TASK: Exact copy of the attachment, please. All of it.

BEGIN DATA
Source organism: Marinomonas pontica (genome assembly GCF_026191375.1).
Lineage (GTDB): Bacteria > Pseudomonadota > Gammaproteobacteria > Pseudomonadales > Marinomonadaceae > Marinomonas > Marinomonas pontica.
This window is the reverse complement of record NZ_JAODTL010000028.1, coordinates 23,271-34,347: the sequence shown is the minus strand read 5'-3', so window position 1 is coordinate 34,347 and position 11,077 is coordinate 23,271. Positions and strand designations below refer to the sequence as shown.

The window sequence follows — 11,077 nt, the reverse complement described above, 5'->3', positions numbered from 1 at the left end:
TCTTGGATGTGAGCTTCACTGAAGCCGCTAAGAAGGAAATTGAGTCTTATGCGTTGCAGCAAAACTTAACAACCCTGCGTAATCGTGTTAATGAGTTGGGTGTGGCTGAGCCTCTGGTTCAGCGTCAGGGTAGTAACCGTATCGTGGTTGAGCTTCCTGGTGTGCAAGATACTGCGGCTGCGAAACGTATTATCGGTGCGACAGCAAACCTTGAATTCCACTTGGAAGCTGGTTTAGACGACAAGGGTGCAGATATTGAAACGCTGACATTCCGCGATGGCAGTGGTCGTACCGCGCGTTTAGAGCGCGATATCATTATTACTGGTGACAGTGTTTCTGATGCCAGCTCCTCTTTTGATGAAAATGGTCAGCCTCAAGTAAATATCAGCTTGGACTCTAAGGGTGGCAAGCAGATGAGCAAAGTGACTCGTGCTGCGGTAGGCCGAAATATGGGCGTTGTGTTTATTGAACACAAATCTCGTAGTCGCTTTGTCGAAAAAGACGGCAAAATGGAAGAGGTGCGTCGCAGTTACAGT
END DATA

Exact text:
Source organism: Marinomonas pontica (genome assembly GCF_026191375.1).
Lineage (GTDB): Bacteria > Pseudomonadota > Gammaproteobacteria > Pseudomonadales > Marinomonadaceae > Marinomonas > Marinomonas pontica.
This window is the reverse complement of record NZ_JAODTL010000028.1, coordinates 23,271-34,347: the sequence shown is the minus strand read 5'-3', so window position 1 is coordinate 34,347 and position 11,077 is coordinate 23,271. Positions and strand designations below refer to the sequence as shown.

The window sequence follows — 11,077 nt, the reverse complement described above, 5'->3', positions numbered from 1 at the left end:
TCTTGGATGTGAGCTTCACTGAAGCCGCTAAGAAGGAAATTGAGTCTTATGCGTTGCAGCAAAACTTAACAACCCTGCGTAATCGTGTTAATGAGTTGGGTGTGGCTGAGCCTCTGGTTCAGCGTCAGGGTAGTAACCGTATCGTGGTTGAGCTTCCTGGTGTGCAAGATACTGCGGCTGCGAAACGTATTATCGGTGCGACAGCAAACCTTGAATTCCACTTGGAAGCTGGTTTAGACGACAAGGGTGCAGATATTGAAACGCTGACATTCCGCGATGGCAGTGGTCGTACCGCGCGTTTAGAGCGCGATATCATTATTACTGGTGACAGTGTTTCTGATGCCAGCTCCTCTTTTGATGAAAATGGTCAGCCTCAAGTAAATATCAGCTTGGACTCTAAGGGTGGCAAGCAGATGAGCAAAGTGACTCGTGCTGCGGTAGGCCGAAATATGGGCGTTGTGTTTATTGAACACAAATCTCGTAGTCGCTTTGTCGAAAAAGACGGCAAAATGGAAGAGGTGCGTCGCAGTTACAGT